Hello! This #WebTortoise post was written 2012-OCT-29 at 03:30 PM ET (about #WebTortoise).
#- Percentile-based Histograms complement time-based line charts, and should be part of your Web Performance data analysis arsenal.
#- Percentile-based Histograms look at overall Performance, independent of time.
#- Percentile-based Histograms are a good way to look at A/B test results (In Web Tortoise World, we’re looking at a change affecting various Response Times. Did the change improve or worsen Response Times?).
#- Excel Chart: Excel Hockey Stick Chart.
#- Excel VBA: Add drop lines to chart in this story: http://t.co/zSKTAy4Q
#- Define: What is a Percentile?
In this story, we’re looking at whether a change in Apache improved or worsened our overall Webpage Response Times. We started by looking at a traditional time-based line chart, but there were periods during the day where the Performance lines oscillated around each other. Because of this, we couldn’t really get an idea of the overall Performance change. So, we then decided to look at a percentile-based Histogram (because we wanted an idea about the overall change (if in fact there was one)).
After making the change in Apache, measurements ran for a week. In the below chart, we’re looking at the Earlier week VS the Latter week, where the X axis dimension is based on Percentages and the Y axis is the actual Percentile values.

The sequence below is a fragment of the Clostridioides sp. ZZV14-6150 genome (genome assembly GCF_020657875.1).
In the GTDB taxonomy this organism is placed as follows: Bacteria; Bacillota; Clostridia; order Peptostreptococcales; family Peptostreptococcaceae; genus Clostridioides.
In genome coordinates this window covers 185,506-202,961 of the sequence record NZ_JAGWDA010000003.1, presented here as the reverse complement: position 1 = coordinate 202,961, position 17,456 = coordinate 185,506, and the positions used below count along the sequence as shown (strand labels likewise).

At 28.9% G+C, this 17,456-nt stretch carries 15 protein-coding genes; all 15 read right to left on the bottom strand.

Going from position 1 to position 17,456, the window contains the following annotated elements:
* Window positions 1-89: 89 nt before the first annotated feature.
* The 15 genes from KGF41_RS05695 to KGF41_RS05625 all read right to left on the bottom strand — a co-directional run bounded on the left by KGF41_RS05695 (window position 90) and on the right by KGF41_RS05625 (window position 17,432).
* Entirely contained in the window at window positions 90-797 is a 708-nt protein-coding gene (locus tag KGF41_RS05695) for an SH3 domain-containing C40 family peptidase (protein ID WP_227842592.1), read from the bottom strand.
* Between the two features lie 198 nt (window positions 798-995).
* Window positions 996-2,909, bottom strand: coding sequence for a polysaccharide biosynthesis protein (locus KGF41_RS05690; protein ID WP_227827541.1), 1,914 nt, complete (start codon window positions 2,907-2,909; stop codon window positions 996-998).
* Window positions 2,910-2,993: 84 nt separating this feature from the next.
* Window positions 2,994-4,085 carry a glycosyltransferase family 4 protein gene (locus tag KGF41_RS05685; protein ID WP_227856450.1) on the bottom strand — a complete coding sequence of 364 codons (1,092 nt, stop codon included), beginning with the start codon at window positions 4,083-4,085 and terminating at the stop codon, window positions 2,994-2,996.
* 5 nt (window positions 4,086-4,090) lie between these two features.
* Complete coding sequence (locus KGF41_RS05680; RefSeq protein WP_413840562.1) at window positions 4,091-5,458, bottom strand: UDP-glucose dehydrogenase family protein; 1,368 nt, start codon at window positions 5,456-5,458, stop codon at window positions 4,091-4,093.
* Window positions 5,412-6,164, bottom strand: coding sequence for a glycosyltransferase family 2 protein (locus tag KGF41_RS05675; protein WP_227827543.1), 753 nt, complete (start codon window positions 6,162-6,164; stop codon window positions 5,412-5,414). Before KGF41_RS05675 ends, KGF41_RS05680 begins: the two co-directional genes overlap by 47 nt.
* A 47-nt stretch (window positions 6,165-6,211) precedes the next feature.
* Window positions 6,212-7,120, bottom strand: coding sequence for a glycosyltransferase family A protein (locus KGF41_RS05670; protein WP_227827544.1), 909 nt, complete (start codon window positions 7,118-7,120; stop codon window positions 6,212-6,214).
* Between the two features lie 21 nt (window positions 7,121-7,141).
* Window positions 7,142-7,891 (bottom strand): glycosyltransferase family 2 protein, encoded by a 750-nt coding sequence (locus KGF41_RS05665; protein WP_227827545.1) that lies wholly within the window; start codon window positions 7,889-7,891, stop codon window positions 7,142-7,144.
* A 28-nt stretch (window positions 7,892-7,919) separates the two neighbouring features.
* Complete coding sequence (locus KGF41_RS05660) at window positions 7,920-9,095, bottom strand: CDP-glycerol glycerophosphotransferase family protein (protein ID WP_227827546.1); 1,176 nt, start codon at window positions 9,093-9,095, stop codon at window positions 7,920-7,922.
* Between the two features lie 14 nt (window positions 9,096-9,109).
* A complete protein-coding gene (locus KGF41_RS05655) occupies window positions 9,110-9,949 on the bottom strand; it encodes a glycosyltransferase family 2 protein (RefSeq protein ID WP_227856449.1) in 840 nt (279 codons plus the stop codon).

Reading the Chart
Here’s how you read the above chart: Example, forty percent % of the Webpage Response Times, for both the Before and After week, were just under 1,000 ms (find 40% on the X axis, and follow it up to the corresponding Y axis value). You can start to see the delta in the Before and After weeks get larger and larger as you move further right along the X axis.
NOTICE how the Median values are nearly the same. If you were looking at only a single calculation versus this above full distribution, you may have said there was no Performance change at all!
Note download the excel sheet here to see the actual Percentile values.
If we’re eyeballing the above chart, might say right around 50-55’ish percent of the Response Times were about the same (or very close), before and after our change was made. However, as we move further right along the Percentage X axis, we notice that for about 40-45’ish percent of our users, they are getting a slower Response Time!
Download the excel sheet to see the actual values for all the Percentiles. But here are the 99% for each “Before” and “After” week:
In the “Before” week, 99% of our Response Times were below 2,299 ms. In the “After” week, 99% of our page loads were below 4,022 ms. We can confidently say the change we made for our A/B Performance testing *worsened* our overall Performance.
Document Complete / OnLoad:
_The following is optional reading material._
Download the excel sheet here: https://docs.google.com/file/d/0B9n5Sarv4oonYUJFaTVRMlZpZDQ/edit?usp=sharing
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